United States District Court, E.D. Michigan, Southern Division
ORDER OVERRULING PLAINTIFF'S OBJECTIONS TO [DOC.
118] AND UPHOLDING THE MAGISTRATE JUDGE'S OPINION AND
ORDER DENYING PLAINTIFF'S MOTION TO COMPEL DISCOVERY
Honorable Victoria A. Roberts, Judge
Michael A. Kitchen (“Kitchen”) filed a motion to
compel discovery of various documents from Defendants
Stephenson, Steece, Gambati, Hightower and Finco. On June 12,
2017, Magistrate Judge David R. Grand entered an opinion and
order DENYING the motion. Kitchen timely objected; these
objections are fully briefed.
reviewing objections to a Magistrate Judge's order on a
pretrial, non-dispositive issue, the Court must modify or set
aside the part of the decision that is determined to be
“clearly erroneous or contrary to law.” 28 U.S.C.
§636(b)(1)(A); Fed.R.Civ.P. 72(a); United States v.
Curtis, 237 F.3d 598, 602-03 (6th Circ. 2001). The
“clearly erroneous” standard is only applicable
to a Magistrate Judge's factual findings; the
“contrary to law standard” is applicable to the
Judge's legal conclusions. Visteon Global Techs. v.
Garmin Int'l, Inc., 903 F.Supp.2d 521, 524-525 (E.D.
finding is considered clearly erroneous where “although
there is evidence in support, the reviewing court… is
left with the definite and firm conviction that a mistake has
been committed.” United States v. Gypsum Co.,
333 U.S. 364, 395 (1948). If it is possible to have two or
more permissible views of evidence, then the Magistrate
Judge's decision is not considered “clearly
erroneous.” Anderson v. City of Bessemer City,
N., 470 U.S. 564, 573-574 (1985).
other hand, “a legal conclusion is considered contrary
to law when it fails to apply or misapplies relevant
statutes, case law, or rules of procedure.”
Robinson v. Allstate Ins. Co., No. 09-10341, 2011 WL
3111947, at 2 (E.D. Mich. July 2016, 2011). Ultimately, when
reviewing a Magistrate Judge's legal conclusions, the
Court is required to use its independent judgment.
submitted a request for production of various documents. He
sought: Special Problem Offender Notices, personal
information about other prisoners, misconduct charges filed
against other prisoners, as well as all grievances and
complaints filed against Defendants. He also requested access
to all emails and communications between Defendant Steece and
other prison officials concerning prisoner transfers.
Defendants objected. They said they did not have custody or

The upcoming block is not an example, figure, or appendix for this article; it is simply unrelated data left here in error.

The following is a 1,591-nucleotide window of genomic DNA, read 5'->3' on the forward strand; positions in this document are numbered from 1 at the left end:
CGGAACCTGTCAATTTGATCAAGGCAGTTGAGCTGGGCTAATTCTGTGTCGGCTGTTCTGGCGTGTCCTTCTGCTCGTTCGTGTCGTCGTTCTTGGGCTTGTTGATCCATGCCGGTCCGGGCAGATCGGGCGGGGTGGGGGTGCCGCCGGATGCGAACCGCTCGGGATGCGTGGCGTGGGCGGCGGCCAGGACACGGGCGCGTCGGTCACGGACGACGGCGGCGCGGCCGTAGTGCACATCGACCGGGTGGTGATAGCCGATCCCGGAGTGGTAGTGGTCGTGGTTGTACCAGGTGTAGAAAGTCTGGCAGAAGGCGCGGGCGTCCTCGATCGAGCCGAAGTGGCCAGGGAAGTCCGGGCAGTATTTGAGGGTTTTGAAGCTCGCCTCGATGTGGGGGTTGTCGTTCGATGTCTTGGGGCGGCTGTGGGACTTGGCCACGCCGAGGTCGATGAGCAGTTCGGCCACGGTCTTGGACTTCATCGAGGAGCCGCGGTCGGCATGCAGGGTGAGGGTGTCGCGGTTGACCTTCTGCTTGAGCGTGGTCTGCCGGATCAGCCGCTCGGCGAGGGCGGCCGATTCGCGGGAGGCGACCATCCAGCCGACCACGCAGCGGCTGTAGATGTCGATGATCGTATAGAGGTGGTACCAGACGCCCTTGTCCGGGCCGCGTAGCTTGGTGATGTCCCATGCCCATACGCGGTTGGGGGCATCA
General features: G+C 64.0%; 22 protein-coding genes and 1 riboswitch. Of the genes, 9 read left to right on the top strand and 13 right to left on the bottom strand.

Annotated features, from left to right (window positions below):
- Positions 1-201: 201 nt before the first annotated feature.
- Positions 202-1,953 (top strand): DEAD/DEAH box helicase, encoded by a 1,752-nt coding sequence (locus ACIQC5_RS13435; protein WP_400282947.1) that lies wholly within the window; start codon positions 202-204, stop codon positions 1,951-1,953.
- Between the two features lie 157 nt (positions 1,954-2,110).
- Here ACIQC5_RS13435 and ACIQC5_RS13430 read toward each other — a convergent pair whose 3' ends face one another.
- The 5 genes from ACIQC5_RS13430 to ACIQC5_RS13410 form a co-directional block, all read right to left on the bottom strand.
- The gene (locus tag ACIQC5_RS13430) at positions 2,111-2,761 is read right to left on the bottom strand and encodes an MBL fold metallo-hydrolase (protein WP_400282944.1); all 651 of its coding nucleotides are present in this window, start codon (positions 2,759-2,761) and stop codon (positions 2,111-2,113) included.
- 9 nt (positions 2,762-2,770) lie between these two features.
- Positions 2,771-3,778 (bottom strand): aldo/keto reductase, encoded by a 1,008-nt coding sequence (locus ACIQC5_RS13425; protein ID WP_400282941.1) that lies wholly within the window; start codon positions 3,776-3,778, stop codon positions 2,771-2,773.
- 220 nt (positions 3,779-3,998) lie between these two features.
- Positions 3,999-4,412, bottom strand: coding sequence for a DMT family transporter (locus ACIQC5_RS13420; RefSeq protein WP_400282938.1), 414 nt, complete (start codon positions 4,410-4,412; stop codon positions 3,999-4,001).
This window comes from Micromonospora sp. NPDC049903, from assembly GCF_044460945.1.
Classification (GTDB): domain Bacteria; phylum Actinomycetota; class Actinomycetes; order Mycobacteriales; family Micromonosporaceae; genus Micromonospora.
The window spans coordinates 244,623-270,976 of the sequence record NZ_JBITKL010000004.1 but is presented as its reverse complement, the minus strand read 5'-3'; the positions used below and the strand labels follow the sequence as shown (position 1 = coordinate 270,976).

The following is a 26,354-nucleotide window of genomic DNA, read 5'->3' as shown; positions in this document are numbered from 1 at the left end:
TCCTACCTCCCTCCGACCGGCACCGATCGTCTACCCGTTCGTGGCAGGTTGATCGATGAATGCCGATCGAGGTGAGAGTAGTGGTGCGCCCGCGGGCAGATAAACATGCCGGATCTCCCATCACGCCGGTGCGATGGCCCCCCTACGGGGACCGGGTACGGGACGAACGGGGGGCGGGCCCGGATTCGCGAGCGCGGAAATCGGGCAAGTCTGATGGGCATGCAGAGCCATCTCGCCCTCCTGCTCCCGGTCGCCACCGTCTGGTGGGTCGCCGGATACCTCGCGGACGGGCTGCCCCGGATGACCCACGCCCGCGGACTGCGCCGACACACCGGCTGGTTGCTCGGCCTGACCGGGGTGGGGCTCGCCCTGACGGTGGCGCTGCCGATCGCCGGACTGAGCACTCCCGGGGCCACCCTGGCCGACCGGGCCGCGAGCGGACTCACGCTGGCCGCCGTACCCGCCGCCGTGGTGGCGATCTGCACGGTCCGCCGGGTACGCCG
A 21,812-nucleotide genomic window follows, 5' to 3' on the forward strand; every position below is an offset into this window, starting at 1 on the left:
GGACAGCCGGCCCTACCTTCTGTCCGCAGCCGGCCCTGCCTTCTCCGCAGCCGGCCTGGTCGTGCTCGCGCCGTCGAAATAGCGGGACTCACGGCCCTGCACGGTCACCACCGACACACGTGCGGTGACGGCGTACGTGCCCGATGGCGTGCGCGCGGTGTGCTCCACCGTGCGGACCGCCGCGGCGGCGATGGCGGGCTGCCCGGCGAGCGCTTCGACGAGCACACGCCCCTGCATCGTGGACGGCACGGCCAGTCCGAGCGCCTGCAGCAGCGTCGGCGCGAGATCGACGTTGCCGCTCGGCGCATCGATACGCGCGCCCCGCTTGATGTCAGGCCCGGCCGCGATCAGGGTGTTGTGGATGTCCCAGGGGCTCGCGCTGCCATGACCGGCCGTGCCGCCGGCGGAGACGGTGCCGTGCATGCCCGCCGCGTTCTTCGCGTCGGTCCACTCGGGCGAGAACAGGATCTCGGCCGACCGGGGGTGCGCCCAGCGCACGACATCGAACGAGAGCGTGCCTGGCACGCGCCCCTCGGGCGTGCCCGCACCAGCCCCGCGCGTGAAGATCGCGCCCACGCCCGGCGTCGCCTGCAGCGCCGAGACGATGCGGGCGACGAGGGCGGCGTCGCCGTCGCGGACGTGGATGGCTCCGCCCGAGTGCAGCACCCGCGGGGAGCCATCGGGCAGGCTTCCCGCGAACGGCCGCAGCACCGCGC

control over the documents. Kitchen stated that even if the
Defendants do not have custody over the requested
information, they utilized the information to facilitate his
transfer. Additionally, the Defendants objected to allowing
Kitchen access to all emails and communications between
Defendant Steece and other prison officials regarding
transfers; Defendants say such communications are not
relevant to the action and disclosure could jeopardize prison
safety. In responding to Kitchen's request, Defendant
Steece searched his emails and found no communications
regarding Kitchen's transfer.
Magistrate Judge ruled in Defendants' favor. His decision
cannot be said to be either clearly erroneous or contrary to
law. The Magistrate Judge stated that Kitchen only provided a
conclusory argument that the Defendants would have control
over the documents through the Michigan Department of
Corrections (“MDOC”). Specifically, Kitchen
argued that when he subpoenas documents, the subpoenas are
referred to the Michigan Attorney General's Office for
objections. That office refers the subpoenas to defense
counsel and counsel for the Attorney General. Kitchen goes on
to argue that that will result in a dispute between
Kitchen's attorney and defense counsel. Based on this
sequence of events as Kitchen describes, Kitchen argued that
the Defendants will ultimately have possession or control of
the requested documents.
Judge Grand correctly decided that Kitchen's argument
failed to show actual possession or control by Defendants. In
fact, Kitchen seems to understand that he must request
documents from the MDOC, which he has already done.
Magistrate Judge Grand points out that under Fed.R.Civ.P. 34,
“a request for production may only seek documents or
tangible things which are in the possession, custody, or
control of the party upon whom the request is served.”
In his objections, Kitchen says: (1) “Magistrate Judge
Grand's definition of “possession” or
“control” is too narrow and will only result in
the Defendants or the MDOC being permitted to
“filibuster” Kitchen's request [Doc. 118, Pg
2]; and (2) Defendant Steece's search of his emails for
communications regarding Kitchen's transfer was
insufficient as a response to Kitchen's request for all
emails and communications regarding prisoner transfers [Doc.
118, Pg 2].
Court carefully reviewed the record and the case law cited in
both parties' briefs as well as Magistrate Judge
Grand's order. The Magistrate Judge correctly decided
that Kitchen failed to show that the Defendants were in
possession or control of the requested documents. As
Magistrate Judge Grand concluded, the Court is unable to
order any of Kitchen's thirteen requests for production.
the Court finds Magistrate Judge Grand appropriately decided
Defendant Steece's response was sufficient. The
Magistrate Judge decided that under Fed.R.Civ.P. 26(b)(1), a
request for production must be proportional to the needs of
the case. Kitchen's request to obtain all communications
to or from Steece discussing, planning and/or seeking the
transfer of any prisoner has unlimited breadth and is not
proportional to the needs of the case. Defendant Steece
searched his emails for responsive documents concerning
Kitchen's transfer. The Judge correctly decided that this
was adequate to fully comply with his discovery obligations.
Judge Grand's decision is neither clearly erroneous nor
contrary to law. The Court OVERRULES
Kitchen's objections and UPHOLDS the
Magistrate Judge's opinion and order.